Food, of course! – Bring out all the girls’ favourites – this is a once in a lifetime event, so splurge a little. Include plenty of chocolate and finger foods. Offer fancy mature mocktails, such as homemade Italian sodas or Bubble teas. Now is the time to raid your best Pinterest finds. Don’t forget a fabulous centrepiece cake complete with a hijab wearing topper.
Gift Bags – This is a ‘maturing’ party, so in there next to the bubble wands and rubber bracelet kits include some appropriate gifts for both the party goers and the hijabi of the hour. Hijabs are obviously good, but as Jazmin has pointed out, if you include pretty prayer mats for the young ladies you will get a share of rewards each time they use them. In her gift packs, Jazmin included laminated print-outs she found online which explain the rules of hijab and mahrams – you could do something similar with du’a or positive affirmations cards. Personally, I like the idea of giving thoughtful books. Your young guests will be well beyond those classic colourful picture books about the sahaba and seerah, so it is time to give them something lovely and a little more grown up. For the hijabday girl, perhaps a series about inspiring Muslimahs or her first volumes of hadith. Maybe a ‘rainbow’ Qur’an or perhaps one in a zippered leather case?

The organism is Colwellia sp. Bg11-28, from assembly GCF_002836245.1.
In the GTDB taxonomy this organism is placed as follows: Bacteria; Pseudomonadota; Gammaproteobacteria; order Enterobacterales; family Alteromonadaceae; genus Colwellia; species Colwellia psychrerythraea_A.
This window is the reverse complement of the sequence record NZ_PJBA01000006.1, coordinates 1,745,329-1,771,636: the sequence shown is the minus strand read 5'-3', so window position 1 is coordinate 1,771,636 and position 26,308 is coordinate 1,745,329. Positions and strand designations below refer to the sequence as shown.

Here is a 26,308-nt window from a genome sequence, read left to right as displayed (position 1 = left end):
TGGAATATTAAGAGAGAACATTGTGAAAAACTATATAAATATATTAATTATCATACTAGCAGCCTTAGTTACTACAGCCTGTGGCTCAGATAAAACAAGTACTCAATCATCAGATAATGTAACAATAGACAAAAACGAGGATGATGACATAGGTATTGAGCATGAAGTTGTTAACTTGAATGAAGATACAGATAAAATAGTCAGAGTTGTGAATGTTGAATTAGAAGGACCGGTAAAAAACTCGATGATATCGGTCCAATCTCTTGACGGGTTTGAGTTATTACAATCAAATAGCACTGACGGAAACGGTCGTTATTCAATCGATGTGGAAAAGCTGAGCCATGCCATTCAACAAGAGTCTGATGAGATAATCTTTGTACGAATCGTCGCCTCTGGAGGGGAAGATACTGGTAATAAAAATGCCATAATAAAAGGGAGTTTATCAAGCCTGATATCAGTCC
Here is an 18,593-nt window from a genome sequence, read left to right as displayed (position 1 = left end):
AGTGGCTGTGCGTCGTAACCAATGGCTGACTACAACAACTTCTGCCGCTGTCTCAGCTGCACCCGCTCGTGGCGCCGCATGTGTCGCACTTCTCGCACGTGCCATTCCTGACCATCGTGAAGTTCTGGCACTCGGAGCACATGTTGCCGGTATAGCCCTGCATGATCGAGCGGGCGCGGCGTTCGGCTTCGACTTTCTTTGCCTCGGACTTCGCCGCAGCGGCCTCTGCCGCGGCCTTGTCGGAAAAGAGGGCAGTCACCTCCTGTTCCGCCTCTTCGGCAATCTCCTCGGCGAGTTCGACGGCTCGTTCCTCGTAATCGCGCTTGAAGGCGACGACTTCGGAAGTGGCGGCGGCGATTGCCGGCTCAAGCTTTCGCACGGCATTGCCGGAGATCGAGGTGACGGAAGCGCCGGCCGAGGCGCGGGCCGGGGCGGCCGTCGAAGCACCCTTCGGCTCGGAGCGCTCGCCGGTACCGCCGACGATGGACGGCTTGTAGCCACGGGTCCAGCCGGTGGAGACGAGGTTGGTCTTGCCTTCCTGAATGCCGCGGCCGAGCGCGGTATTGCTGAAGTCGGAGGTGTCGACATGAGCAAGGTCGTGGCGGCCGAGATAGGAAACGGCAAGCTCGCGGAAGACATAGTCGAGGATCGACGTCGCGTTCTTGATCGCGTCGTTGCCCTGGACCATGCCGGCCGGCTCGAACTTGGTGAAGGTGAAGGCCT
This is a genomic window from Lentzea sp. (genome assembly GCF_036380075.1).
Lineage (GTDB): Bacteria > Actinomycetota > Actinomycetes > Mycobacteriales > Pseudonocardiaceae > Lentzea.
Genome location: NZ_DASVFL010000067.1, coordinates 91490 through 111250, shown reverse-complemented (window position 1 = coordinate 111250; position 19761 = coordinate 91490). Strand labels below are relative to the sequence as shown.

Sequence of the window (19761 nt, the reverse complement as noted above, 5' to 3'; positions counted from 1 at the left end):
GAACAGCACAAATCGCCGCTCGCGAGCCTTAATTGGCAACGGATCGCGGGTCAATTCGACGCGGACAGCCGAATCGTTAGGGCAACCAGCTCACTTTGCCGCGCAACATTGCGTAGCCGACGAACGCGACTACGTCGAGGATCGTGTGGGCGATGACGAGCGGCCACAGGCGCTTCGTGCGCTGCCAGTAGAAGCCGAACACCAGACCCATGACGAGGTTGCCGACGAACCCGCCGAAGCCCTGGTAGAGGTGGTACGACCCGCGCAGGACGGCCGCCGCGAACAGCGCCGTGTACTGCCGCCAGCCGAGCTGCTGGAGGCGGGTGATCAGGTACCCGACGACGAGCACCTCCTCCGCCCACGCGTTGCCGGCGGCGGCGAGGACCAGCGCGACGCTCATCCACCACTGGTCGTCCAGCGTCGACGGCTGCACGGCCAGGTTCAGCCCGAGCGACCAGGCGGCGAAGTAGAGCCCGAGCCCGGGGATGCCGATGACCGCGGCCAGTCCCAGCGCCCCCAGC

Decorations – Again, this is her day so make it pretty! Some Muslim retailers carry Fula or similar hijabi decorations, which may be appreciated by younger girls. In addition to store-bought decorations or do-it-yourself paper-decorating ideas, several Muslim retailers are now providing takleef or buloogh specific party items. For banners, cupcake toppers and more, check out Emma’s shop: www.etsy.com/shop/PathOfLightDesigns
How to Throw a Hijab Party – Jazmin’s explain-all PDF is posted on her daughter Fatimah-Zahra’s Facebook author page, that’s right, the young sister is also an author just like her mum! www.facebook.com/MyGrannyFZK
When you do throw a hijab party, please don’t forget to tag SISTERS on Instagram: @sistermag and on Facebook: /SistersMagazine. You can also get some amazing party ideas from our Pinterest page: www.pinterest.com/sistersmag/celebrations-eid-parties/
Brooke Benoit is the Content Director for SISTERS magazine, designer of gemstone jewellery and mama to seven unschooled little Muslims. She’s been meaning to throw herself an ‘aqiqah and now may add a belated hijab party to her bucket list, after she does her four girls’ parties, of course.